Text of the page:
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How Do Courts Set Bail?

Manvir S. Grewal

Loss of freedom is the most frightening consequence of an arrest. In most cases, the court will free you until your case comes to trial if you can post bail.

Bail is money a defendant pays to the court as security that the defendant will show up for scheduled court appearances. In Michigan courts, misdemeanors generally have predetermined bail amounts. A friend or family member can post bail at any point after your arrest.

In felonies, however, you have to appear before the judge before you can post bail. During arraignment, which is generally a day or two after an arrest, your attorney will ask the judge to set bail.

Judges do not grant bail when they believe you are a flight risk or a danger to the community, or when the potential penalty is life in prison. They also won’t grant bail if they fear that pretrial witness tampering is likely.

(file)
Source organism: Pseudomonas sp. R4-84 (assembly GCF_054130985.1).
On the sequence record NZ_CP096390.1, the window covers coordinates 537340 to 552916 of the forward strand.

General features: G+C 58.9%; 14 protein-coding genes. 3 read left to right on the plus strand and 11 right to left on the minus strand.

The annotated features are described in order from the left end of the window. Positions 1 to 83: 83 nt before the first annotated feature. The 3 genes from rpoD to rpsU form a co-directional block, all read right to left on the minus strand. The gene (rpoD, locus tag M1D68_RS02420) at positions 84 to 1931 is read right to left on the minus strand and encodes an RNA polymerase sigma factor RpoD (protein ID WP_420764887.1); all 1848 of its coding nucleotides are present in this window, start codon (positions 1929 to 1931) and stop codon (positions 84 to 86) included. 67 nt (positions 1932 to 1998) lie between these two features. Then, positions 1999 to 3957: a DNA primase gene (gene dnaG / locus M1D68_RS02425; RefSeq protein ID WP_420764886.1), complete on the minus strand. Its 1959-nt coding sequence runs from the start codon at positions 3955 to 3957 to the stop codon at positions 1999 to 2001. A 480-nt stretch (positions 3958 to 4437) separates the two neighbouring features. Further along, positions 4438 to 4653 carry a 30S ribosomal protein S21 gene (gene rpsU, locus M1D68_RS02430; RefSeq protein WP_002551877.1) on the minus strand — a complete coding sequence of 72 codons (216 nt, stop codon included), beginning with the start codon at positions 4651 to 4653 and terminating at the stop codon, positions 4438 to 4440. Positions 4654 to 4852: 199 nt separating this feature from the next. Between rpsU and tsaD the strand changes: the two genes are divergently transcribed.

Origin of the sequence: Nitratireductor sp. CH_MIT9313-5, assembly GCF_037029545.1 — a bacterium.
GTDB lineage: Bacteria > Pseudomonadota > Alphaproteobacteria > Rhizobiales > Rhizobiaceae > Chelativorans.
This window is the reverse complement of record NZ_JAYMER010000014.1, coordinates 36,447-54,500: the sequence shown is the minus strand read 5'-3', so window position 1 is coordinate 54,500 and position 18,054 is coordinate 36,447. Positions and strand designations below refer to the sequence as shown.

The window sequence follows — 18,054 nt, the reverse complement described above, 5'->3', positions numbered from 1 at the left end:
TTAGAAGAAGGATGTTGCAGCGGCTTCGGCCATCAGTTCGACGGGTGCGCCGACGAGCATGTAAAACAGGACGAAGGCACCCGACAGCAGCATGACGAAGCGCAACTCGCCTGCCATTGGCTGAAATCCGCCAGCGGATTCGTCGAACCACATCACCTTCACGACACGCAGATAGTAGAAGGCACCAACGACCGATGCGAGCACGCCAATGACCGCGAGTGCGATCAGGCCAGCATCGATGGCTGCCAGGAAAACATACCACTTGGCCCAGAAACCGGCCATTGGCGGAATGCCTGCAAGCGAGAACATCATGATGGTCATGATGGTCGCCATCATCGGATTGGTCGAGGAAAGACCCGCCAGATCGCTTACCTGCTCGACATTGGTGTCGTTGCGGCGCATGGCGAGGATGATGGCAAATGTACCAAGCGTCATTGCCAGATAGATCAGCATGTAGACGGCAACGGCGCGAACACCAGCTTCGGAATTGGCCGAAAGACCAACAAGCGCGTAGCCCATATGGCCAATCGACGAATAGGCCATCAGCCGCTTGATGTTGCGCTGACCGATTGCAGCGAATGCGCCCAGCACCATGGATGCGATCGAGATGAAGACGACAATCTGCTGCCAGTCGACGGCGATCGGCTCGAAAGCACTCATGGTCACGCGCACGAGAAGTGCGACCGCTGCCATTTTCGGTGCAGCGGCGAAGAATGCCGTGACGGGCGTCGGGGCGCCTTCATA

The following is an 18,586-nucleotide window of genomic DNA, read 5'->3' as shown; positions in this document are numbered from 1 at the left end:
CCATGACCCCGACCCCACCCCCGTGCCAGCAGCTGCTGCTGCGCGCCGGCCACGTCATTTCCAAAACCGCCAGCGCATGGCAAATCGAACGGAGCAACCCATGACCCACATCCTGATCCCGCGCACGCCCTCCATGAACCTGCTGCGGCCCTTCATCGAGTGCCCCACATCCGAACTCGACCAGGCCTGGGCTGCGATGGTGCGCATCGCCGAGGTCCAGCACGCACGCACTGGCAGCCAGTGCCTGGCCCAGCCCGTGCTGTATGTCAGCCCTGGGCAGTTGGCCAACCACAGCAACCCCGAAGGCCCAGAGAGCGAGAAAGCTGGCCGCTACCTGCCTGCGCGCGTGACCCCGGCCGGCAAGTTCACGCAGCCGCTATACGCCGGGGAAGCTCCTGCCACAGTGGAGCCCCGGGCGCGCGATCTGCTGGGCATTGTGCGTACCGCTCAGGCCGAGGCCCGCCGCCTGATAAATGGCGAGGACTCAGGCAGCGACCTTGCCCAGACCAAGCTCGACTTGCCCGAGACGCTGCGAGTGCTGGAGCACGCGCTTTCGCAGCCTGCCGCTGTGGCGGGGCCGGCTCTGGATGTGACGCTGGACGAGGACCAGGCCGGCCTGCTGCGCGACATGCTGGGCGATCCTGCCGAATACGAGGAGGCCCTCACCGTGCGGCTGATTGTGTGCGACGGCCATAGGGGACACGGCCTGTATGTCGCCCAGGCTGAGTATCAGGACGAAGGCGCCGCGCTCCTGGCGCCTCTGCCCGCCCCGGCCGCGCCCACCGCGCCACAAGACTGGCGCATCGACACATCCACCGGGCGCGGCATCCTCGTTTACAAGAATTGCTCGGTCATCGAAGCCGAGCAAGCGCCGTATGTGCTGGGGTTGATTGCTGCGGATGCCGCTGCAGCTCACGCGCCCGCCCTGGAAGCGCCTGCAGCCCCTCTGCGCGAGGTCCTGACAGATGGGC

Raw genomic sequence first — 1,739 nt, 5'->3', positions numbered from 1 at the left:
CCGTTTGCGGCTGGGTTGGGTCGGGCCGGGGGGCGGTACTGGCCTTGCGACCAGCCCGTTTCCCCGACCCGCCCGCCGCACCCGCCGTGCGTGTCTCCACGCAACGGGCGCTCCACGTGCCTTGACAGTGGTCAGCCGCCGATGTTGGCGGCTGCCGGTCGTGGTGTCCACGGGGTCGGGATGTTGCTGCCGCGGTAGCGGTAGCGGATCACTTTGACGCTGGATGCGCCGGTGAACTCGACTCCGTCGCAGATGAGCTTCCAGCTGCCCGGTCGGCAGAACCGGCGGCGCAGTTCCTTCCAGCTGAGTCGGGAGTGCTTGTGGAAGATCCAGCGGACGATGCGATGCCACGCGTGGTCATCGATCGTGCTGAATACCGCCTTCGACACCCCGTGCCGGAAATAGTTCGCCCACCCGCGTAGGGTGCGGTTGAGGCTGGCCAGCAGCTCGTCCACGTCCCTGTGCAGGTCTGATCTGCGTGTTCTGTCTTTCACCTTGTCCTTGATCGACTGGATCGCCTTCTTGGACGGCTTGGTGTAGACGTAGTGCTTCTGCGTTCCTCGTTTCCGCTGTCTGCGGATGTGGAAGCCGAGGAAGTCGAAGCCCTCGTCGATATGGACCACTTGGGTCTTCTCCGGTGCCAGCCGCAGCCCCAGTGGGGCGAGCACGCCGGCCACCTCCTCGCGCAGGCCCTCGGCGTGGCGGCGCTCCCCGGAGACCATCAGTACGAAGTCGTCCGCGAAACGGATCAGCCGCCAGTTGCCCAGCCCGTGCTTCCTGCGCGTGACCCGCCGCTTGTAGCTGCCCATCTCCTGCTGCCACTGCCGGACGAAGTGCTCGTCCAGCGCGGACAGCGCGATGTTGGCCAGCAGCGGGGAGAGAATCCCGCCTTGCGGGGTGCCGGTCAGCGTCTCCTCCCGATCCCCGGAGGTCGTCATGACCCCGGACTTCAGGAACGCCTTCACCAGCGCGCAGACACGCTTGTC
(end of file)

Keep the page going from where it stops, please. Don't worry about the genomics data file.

Assuming the judge sets bail, you have several options for posting it:

  • Surety bond. A bail bondsman posts a bond for your bail and charges you a nonrefundable fee, usually 10 percent of the bail amount.
  • Cash bond. You pay the court 10 percent of the bail amount. Sometimes, however, the court will require you to post the full amount of the bail.
  • Bond secured by real estate. You can use your home or other real estate to secure the bond, which means the court will seize your property if you fail to appear.

An experienced law firm works with defendants to help them post bond. A criminal defense lawyer can also present arguments to the judge for reduced bail or even for your release without bail.

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